S.C. State University, still struggling with its debt, needs the state to forgive a $12 million loan, a move that could help the college remain open, school officials told a S.C. House budget panel Tuesday.
New trustees, who started work in May, have begun turning around the state’s only public black college. But administrators are up against a June deadline.
S.C. State’s accreditation has been on probation for the past 18 months because of its financial problems. In June, the Southern Association of Colleges and Schools Commission on Colleges will vote on whether to allow S.C. State to keep that key certification.
Students at unaccredited colleges cannot get federal financial aid. At S.C. State, where nine out of 10 students get aid, loss of that assistance would be a death knell for the school.
Because the state granted S.C. State a $12 million loan that did not include a repayment schedule, accreditors count that loan as short-term debt, raising questions about S.C. State’s ability to survive financially. Coming up with a loan-repayment plan could help ease accreditors’ concerns.
But, S.C. interim president Franklin Evans added, “If we could get it forgiven, that would be ideal.”
The House budget panel that oversees college funding did not make any decision Tuesday.
State Rep. Gilda Cobb-Hunter, an Orangeburg Democrat on the budget panel, said S.C. State is making progress but needs help. She said she would want strings attached to any loan-forgiveness deal. Cobb-Hunter did not offer specifics, though she asked S.C. State’s trustees to start looking to hire a permanent president.
S.C. State asked the panel Tuesday for $30.6 million for special projects in the fiscal year that starts July 1, including $14.3 million for maintenance and construction work on dorms and heating systems as well as the $12 million to pay off state loans.
A separate legislative panel agreed in 2014 to loan S.C. State $12 million over three years to help keep open the 120-year-old college. The school fell into financial trouble after its previous leaders failed to cut its budget to match its falling enrollment.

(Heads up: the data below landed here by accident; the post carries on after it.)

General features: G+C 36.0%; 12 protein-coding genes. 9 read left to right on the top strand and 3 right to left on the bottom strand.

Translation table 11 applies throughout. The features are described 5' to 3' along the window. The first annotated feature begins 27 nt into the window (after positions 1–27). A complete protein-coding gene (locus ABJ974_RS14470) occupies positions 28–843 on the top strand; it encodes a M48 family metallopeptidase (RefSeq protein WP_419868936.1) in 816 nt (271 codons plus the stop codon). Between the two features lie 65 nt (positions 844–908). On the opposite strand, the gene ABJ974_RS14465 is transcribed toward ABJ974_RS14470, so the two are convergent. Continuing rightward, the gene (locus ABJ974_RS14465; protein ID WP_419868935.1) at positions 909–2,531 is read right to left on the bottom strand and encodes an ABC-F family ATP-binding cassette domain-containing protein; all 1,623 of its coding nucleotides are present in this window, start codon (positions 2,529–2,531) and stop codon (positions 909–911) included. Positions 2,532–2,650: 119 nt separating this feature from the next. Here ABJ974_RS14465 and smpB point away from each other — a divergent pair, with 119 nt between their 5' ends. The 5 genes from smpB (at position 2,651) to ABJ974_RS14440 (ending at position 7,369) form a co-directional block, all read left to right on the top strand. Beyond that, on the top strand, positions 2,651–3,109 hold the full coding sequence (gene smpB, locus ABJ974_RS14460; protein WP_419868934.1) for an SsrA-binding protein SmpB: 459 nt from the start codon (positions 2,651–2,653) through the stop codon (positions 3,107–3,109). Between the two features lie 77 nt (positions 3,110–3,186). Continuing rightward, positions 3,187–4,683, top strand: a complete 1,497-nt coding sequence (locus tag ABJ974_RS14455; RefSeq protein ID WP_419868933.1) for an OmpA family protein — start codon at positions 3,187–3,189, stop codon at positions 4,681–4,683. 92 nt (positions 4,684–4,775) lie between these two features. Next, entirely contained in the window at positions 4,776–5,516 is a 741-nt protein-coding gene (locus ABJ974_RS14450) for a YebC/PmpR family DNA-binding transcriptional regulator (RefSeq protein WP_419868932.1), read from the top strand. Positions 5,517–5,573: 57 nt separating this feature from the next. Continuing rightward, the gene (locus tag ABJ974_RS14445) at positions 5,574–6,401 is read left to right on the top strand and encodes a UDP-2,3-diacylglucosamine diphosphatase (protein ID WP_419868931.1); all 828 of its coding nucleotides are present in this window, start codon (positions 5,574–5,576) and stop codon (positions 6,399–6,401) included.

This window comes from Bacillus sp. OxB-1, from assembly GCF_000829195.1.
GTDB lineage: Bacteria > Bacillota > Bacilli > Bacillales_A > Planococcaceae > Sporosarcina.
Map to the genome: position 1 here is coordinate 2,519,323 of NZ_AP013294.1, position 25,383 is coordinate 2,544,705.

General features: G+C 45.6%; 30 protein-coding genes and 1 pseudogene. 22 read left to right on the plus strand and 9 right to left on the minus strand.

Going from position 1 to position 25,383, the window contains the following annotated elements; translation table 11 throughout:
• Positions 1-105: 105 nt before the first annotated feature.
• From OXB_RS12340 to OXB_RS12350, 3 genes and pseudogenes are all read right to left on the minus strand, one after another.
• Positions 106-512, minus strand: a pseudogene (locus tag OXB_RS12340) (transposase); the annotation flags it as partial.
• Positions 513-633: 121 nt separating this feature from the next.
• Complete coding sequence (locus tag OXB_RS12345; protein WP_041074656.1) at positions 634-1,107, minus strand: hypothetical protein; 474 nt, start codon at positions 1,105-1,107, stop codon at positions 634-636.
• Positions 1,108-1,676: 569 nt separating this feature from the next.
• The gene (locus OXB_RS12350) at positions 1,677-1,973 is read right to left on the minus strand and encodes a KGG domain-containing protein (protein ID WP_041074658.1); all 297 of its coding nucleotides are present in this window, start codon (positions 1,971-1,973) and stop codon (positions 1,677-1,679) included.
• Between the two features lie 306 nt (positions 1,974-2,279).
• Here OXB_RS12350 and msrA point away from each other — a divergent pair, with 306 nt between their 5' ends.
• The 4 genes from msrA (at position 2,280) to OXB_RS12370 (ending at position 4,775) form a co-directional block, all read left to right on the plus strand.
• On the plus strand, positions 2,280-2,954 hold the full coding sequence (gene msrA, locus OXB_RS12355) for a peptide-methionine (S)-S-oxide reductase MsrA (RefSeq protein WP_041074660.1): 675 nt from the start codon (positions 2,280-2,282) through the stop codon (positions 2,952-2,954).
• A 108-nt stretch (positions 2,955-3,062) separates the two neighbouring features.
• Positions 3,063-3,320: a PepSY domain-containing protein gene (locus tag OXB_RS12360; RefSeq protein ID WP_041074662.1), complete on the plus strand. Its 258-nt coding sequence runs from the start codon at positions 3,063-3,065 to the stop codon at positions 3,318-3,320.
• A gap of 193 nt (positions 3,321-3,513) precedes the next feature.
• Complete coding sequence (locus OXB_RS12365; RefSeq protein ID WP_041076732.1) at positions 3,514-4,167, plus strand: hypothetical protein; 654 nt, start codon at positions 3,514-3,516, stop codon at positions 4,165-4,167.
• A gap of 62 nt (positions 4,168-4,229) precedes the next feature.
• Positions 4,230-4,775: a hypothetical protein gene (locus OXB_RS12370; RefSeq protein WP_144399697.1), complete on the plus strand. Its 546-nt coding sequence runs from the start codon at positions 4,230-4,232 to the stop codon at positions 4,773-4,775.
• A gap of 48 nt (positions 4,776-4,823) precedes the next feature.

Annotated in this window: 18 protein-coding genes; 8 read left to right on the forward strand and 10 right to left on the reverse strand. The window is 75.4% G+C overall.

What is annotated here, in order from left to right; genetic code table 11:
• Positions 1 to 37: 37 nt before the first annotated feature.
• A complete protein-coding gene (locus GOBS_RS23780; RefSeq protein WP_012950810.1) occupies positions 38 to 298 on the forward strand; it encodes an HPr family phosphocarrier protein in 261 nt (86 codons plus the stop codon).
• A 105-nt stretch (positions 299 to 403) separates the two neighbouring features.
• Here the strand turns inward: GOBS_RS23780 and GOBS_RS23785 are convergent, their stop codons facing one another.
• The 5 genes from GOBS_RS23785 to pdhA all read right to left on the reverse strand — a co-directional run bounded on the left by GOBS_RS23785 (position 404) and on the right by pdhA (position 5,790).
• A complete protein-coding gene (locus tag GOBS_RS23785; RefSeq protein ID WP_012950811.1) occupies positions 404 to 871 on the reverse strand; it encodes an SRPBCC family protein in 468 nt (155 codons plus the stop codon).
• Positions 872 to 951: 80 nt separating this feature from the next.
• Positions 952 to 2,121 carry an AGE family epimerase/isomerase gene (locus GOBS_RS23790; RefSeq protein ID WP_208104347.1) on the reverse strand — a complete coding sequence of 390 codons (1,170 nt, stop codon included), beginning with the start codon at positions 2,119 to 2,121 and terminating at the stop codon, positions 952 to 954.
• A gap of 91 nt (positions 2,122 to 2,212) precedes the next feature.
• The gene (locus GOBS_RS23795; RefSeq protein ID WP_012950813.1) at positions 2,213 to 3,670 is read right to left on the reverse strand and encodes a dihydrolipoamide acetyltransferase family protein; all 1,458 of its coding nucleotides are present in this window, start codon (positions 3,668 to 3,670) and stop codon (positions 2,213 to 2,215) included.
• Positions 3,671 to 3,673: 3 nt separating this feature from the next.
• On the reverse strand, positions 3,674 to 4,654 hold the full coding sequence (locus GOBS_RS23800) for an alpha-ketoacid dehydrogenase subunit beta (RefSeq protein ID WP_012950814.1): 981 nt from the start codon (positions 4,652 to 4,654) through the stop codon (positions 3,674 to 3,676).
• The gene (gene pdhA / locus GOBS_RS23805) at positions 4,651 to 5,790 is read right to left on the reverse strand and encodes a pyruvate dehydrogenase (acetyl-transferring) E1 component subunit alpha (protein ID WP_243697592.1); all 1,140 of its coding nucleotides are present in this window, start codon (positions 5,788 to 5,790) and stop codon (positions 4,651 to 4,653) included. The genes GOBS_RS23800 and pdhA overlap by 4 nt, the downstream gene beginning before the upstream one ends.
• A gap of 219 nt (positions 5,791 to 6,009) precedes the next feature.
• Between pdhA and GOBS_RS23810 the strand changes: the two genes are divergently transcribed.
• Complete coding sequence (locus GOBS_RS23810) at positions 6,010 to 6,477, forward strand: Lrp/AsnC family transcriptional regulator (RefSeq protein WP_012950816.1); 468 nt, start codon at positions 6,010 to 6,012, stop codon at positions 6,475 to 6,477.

S.C. State has received $16 million in loans and additional state funding since 2014 to help pay its bills. Today, S.C. State owes $6.5 million to vendors, down from $12 million, Evans told the panel.
S.C. State has made strides since last year, when the House budget panel for colleges recommended closing the school for two years to get its finances in order. That proposal did not pass, but it led more lawmakers to pay more attention to the school’s problems.
Legislators voted to replace the school’s trustees last spring.
The proposal to temporarily close the school “showed the deep concern we had in the severity of the situation,” said state Rep. Jim Merrill, R-Berkeley, who chairs the House’s higher education budget panel. “Sometimes, the only time things move is through crisis.”
S.C. State trustee vice chairman James Clark told the panel, “Thank you for the tough love you have been giving us.”
S.C. State’s new trustees approved a balanced budget this summer after cutting $19 million in spending, including declaring a financial emergency, a move that allowed the school to cut veteran staff and renegotiate contracts with vendors. The school cut about 14 percent of its courses, Clark said.
S.C. State enrolled about 2,800 students in the fall — 200 more than budgeted. Still, its student body is the smallest in recent years.
The school wants to build on its niche majors and is requesting $1.3 million next year to expand its engineering and environmental science programs.
“We are not here just to survive,” Clark said. “We are here to thrive.”